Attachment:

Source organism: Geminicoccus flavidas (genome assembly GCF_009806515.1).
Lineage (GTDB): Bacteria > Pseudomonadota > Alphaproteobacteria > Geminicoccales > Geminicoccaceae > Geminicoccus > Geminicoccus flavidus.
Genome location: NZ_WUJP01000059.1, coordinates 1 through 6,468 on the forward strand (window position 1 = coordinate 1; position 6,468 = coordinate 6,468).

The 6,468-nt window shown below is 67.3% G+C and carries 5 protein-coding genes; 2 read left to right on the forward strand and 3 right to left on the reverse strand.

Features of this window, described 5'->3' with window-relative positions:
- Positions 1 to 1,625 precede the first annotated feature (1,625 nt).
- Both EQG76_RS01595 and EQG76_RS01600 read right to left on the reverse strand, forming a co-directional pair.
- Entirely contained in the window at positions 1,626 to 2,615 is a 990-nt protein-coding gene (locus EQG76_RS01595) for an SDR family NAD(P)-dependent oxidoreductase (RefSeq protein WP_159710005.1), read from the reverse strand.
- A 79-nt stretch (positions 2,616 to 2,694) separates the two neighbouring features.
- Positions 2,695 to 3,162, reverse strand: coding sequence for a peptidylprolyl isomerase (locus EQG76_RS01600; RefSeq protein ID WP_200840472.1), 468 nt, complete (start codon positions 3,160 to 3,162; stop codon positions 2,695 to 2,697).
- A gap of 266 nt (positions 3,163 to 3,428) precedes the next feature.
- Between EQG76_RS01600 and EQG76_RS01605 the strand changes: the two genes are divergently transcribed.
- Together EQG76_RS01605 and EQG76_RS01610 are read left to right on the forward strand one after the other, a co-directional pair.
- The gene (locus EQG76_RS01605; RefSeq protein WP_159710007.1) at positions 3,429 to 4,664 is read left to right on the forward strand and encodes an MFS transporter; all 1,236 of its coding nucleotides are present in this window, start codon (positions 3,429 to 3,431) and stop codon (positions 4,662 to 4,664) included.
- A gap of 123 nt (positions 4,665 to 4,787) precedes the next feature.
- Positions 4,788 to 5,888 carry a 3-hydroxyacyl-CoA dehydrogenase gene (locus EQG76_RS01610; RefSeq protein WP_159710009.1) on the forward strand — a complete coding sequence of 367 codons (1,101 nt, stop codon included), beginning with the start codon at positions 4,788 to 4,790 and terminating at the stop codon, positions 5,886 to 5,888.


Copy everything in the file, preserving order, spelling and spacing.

Source organism: Geminicoccus flavidas (genome assembly GCF_009806515.1).
Lineage (GTDB): Bacteria > Pseudomonadota > Alphaproteobacteria > Geminicoccales > Geminicoccaceae > Geminicoccus > Geminicoccus flavidus.
Genome location: NZ_WUJP01000059.1, coordinates 1 through 6,468 on the forward strand (window position 1 = coordinate 1; position 6,468 = coordinate 6,468).

The 6,468-nt window shown below is 67.3% G+C and carries 5 protein-coding genes; 2 read left to right on the forward strand and 3 right to left on the reverse strand.

Features of this window, described 5'->3' with window-relative positions:
- Positions 1 to 1,625 precede the first annotated feature (1,625 nt).
- Both EQG76_RS01595 and EQG76_RS01600 read right to left on the reverse strand, forming a co-directional pair.
- Entirely contained in the window at positions 1,626 to 2,615 is a 990-nt protein-coding gene (locus EQG76_RS01595) for an SDR family NAD(P)-dependent oxidoreductase (RefSeq protein WP_159710005.1), read from the reverse strand.
- A 79-nt stretch (positions 2,616 to 2,694) separates the two neighbouring features.
- Positions 2,695 to 3,162, reverse strand: coding sequence for a peptidylprolyl isomerase (locus EQG76_RS01600; RefSeq protein ID WP_200840472.1), 468 nt, complete (start codon positions 3,160 to 3,162; stop codon positions 2,695 to 2,697).
- A gap of 266 nt (positions 3,163 to 3,428) precedes the next feature.
- Between EQG76_RS01600 and EQG76_RS01605 the strand changes: the two genes are divergently transcribed.
- Together EQG76_RS01605 and EQG76_RS01610 are read left to right on the forward strand one after the other, a co-directional pair.
- The gene (locus EQG76_RS01605; RefSeq protein WP_159710007.1) at positions 3,429 to 4,664 is read left to right on the forward strand and encodes an MFS transporter; all 1,236 of its coding nucleotides are present in this window, start codon (positions 3,429 to 3,431) and stop codon (positions 4,662 to 4,664) included.
- A gap of 123 nt (positions 4,665 to 4,787) precedes the next feature.
- Positions 4,788 to 5,888 carry a 3-hydroxyacyl-CoA dehydrogenase gene (locus EQG76_RS01610; RefSeq protein WP_159710009.1) on the forward strand — a complete coding sequence of 367 codons (1,101 nt, stop codon included), beginning with the start codon at positions 4,788 to 4,790 and terminating at the stop codon, positions 5,886 to 5,888.